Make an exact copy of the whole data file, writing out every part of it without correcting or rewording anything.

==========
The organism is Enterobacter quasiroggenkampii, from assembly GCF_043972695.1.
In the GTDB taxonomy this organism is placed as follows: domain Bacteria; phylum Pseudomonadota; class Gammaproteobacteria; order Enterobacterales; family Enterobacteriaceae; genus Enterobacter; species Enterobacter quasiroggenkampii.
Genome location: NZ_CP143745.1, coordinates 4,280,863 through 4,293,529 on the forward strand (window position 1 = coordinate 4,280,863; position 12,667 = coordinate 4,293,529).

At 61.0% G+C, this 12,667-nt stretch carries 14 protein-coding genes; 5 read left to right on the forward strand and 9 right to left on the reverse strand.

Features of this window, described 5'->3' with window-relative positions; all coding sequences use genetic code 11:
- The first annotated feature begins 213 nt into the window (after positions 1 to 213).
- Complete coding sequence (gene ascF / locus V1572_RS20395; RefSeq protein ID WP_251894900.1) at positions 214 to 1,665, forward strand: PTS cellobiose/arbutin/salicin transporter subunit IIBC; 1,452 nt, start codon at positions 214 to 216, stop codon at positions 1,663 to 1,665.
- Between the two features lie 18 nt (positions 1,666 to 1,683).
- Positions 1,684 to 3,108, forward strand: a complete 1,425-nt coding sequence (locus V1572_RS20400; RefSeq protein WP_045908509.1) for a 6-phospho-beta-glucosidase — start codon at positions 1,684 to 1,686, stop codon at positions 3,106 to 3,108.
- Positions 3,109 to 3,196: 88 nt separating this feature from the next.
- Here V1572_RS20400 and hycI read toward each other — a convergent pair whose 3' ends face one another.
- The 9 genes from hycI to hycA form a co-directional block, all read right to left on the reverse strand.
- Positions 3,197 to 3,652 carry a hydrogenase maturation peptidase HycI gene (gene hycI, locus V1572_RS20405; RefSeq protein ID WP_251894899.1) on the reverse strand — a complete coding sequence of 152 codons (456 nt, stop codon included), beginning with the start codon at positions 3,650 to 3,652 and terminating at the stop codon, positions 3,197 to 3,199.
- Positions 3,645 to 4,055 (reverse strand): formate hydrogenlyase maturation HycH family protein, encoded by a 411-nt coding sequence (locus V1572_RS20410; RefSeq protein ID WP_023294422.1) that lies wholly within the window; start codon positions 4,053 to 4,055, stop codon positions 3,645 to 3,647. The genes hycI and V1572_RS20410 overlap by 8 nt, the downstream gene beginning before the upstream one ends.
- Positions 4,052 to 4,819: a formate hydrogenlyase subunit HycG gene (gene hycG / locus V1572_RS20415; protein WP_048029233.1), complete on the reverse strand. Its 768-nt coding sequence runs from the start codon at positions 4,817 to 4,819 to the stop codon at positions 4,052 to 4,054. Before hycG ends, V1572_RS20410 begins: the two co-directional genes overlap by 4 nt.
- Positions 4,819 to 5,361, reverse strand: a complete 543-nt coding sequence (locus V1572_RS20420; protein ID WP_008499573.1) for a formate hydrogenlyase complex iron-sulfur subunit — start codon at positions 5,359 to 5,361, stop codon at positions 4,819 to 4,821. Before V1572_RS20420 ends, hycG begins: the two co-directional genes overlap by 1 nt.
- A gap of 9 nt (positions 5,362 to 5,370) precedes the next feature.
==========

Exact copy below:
The organism is Enterobacter quasiroggenkampii, from assembly GCF_043972695.1.
In the GTDB taxonomy this organism is placed as follows: domain Bacteria; phylum Pseudomonadota; class Gammaproteobacteria; order Enterobacterales; family Enterobacteriaceae; genus Enterobacter; species Enterobacter quasiroggenkampii.
Genome location: NZ_CP143745.1, coordinates 4,280,863 through 4,293,529 on the forward strand (window position 1 = coordinate 4,280,863; position 12,667 = coordinate 4,293,529).

At 61.0% G+C, this 12,667-nt stretch carries 14 protein-coding genes; 5 read left to right on the forward strand and 9 right to left on the reverse strand.

Features of this window, described 5'->3' with window-relative positions; all coding sequences use genetic code 11:
- The first annotated feature begins 213 nt into the window (after positions 1 to 213).
- Complete coding sequence (gene ascF / locus V1572_RS20395; RefSeq protein ID WP_251894900.1) at positions 214 to 1,665, forward strand: PTS cellobiose/arbutin/salicin transporter subunit IIBC; 1,452 nt, start codon at positions 214 to 216, stop codon at positions 1,663 to 1,665.
- Between the two features lie 18 nt (positions 1,666 to 1,683).
- Positions 1,684 to 3,108, forward strand: a complete 1,425-nt coding sequence (locus V1572_RS20400; RefSeq protein WP_045908509.1) for a 6-phospho-beta-glucosidase — start codon at positions 1,684 to 1,686, stop codon at positions 3,106 to 3,108.
- Positions 3,109 to 3,196: 88 nt separating this feature from the next.
- Here V1572_RS20400 and hycI read toward each other — a convergent pair whose 3' ends face one another.
- The 9 genes from hycI to hycA form a co-directional block, all read right to left on the reverse strand.
- Positions 3,197 to 3,652 carry a hydrogenase maturation peptidase HycI gene (gene hycI, locus V1572_RS20405; RefSeq protein ID WP_251894899.1) on the reverse strand — a complete coding sequence of 152 codons (456 nt, stop codon included), beginning with the start codon at positions 3,650 to 3,652 and terminating at the stop codon, positions 3,197 to 3,199.
- Positions 3,645 to 4,055 (reverse strand): formate hydrogenlyase maturation HycH family protein, encoded by a 411-nt coding sequence (locus V1572_RS20410; RefSeq protein ID WP_023294422.1) that lies wholly within the window; start codon positions 4,053 to 4,055, stop codon positions 3,645 to 3,647. The genes hycI and V1572_RS20410 overlap by 8 nt, the downstream gene beginning before the upstream one ends.
- Positions 4,052 to 4,819: a formate hydrogenlyase subunit HycG gene (gene hycG / locus V1572_RS20415; protein WP_048029233.1), complete on the reverse strand. Its 768-nt coding sequence runs from the start codon at positions 4,817 to 4,819 to the stop codon at positions 4,052 to 4,054. Before hycG ends, V1572_RS20410 begins: the two co-directional genes overlap by 4 nt.
- Positions 4,819 to 5,361, reverse strand: a complete 543-nt coding sequence (locus V1572_RS20420; protein ID WP_008499573.1) for a formate hydrogenlyase complex iron-sulfur subunit — start codon at positions 5,359 to 5,361, stop codon at positions 4,819 to 4,821. Before V1572_RS20420 ends, hycG begins: the two co-directional genes overlap by 1 nt.
- A gap of 9 nt (positions 5,362 to 5,370) precedes the next feature.